While some Republican senators have introduced legislation they say signals the party's move toward immigration reform, some immigrant advocacy groups have criticized those efforts.

"Republicans seem to realize that Latino voters have serious electoral clout, but so far, they've just been paying lip service to the issue," said Lorella Praeli, advocacy and policy director of United We Dream (UWD), which has been pushing for the passage of the DREAM Act. "We expect better than the cynical political proposals we've seen."

Measures like the ACHIEVE Act, introduced last week by Sen. Jon Kyl (R-AZ) and Sen. Kay Bailey Hutchison (R-TX) and also sponsored by Rep. John McCain (R-AZ), and the STEM Jobs Act, she said, fell short of the demands.

ACHIEVE is being promoted as the party's answer to both the DREAM Act, which failed in Congress following a partisan impasse two years ago, and the Deferred Action for Childhood Arrivals (DACA) initiative signed into effect by President Barack Obama this past summer.

However, ACHIEVE does not offer a path to full citizenship, one reason why the Congressional Hispanic Caucus has already rejected it, with Rep. Luis Gutierrez (D-IL) calling it "too little too late."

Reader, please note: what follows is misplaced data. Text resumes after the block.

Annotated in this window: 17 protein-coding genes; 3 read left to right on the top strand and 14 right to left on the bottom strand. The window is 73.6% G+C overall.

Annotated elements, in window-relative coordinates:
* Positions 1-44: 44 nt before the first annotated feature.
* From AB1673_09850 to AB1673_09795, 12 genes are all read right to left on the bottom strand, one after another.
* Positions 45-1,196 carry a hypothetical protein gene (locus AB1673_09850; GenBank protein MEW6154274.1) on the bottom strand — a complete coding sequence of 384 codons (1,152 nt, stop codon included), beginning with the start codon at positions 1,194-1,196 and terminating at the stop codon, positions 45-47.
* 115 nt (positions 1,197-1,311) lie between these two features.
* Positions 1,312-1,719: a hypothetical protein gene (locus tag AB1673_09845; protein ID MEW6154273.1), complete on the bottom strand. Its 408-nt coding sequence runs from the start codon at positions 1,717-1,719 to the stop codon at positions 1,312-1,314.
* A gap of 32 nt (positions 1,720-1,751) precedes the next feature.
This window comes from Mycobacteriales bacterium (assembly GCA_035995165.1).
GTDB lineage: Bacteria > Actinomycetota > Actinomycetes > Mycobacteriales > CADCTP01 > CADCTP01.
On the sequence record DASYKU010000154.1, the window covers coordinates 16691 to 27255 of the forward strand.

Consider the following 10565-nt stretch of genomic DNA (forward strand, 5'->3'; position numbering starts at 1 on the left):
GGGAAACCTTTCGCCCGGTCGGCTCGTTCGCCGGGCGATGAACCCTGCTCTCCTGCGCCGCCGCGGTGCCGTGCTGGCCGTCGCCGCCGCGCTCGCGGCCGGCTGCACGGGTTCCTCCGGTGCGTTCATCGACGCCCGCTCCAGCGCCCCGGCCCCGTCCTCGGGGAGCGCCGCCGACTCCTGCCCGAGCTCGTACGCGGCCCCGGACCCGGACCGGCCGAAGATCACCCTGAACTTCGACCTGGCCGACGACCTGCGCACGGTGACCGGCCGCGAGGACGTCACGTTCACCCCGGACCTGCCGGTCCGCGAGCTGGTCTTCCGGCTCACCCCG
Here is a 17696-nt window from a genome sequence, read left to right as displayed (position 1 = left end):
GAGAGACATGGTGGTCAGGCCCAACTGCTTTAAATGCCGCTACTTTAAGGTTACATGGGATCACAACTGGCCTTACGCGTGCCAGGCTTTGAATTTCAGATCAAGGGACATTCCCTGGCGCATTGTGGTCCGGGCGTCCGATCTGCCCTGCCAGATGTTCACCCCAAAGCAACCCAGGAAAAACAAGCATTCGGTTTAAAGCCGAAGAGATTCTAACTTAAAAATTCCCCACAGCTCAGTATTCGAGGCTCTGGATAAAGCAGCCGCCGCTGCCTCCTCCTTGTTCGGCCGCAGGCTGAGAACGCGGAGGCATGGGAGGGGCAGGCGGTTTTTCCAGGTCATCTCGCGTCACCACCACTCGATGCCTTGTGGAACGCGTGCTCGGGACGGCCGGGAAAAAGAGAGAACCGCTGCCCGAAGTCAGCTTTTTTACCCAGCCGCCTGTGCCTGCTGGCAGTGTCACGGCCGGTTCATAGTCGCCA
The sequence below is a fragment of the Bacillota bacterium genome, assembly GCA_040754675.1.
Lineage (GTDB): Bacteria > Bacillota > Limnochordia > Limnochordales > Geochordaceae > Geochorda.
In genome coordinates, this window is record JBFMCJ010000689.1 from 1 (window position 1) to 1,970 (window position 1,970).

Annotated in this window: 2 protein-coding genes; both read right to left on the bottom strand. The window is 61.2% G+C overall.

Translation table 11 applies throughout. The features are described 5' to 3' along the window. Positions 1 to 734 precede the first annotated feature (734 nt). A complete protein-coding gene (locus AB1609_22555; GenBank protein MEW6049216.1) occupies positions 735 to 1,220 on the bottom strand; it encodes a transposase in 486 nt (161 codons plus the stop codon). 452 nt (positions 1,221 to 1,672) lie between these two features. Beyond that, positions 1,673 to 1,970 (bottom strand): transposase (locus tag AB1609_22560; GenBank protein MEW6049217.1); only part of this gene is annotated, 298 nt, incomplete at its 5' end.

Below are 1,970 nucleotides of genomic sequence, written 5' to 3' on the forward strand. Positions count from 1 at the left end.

Arturo Carmona, executive director of Presente.org, told The Raw Story ACHIEVE fell short the legal and personal needs that immigration reform should achieve.

"The Republican party continues to listen to its right wing, that's said that [it will support] no new net-positive immigration agreements," Carmona said.

Both Carmona and Praeli said their groups are planning how to continue their respective campaigns after Obama's second inauguration next month; Praeli mentioned UWD is looking to meet with not only Gutierrez, but House Speaker John Boehner (R-OH) and other GOP lawmakers, armed with a new platform calling for citizenship as a destination point for the country's 11 million undocumented immigrants, as well as the elimination of programs like Secure Communities and E-verify, which it feels targets their members' communities.

"The zero-sum game is just that - a game," Carmona said. "It's not gonna move the debate forward."